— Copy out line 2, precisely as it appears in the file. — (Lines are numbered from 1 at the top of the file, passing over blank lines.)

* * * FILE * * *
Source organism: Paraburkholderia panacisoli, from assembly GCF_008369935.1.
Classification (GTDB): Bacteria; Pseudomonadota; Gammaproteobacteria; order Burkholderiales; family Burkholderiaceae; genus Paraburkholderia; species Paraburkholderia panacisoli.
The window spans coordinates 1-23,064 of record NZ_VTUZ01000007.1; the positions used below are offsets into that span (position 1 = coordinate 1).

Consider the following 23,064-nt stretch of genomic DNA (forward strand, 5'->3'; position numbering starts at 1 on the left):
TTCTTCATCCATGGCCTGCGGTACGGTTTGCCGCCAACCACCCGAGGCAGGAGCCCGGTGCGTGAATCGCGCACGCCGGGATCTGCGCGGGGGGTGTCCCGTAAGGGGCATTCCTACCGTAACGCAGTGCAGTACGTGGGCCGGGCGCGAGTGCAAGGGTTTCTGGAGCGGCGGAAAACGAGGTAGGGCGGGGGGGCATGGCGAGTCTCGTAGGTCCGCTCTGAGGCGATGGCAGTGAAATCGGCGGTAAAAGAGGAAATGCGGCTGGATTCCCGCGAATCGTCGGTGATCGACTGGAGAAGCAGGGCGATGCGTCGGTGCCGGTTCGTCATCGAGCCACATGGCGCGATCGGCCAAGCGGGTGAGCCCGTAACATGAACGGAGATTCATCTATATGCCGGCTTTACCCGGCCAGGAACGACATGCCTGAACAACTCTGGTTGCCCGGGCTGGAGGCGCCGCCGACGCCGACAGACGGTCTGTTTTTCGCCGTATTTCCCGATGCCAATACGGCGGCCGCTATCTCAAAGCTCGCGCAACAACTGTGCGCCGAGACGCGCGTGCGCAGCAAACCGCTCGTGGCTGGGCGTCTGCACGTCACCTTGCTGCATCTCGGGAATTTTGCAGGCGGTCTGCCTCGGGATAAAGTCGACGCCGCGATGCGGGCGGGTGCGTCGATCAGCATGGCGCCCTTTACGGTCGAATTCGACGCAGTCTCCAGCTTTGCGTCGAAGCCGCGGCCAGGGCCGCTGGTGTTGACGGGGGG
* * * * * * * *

Classification (GTDB): Bacteria; Pseudomonadota; Gammaproteobacteria; order Burkholderiales; family Burkholderiaceae; genus Paraburkholderia; species Paraburkholderia panacisoli.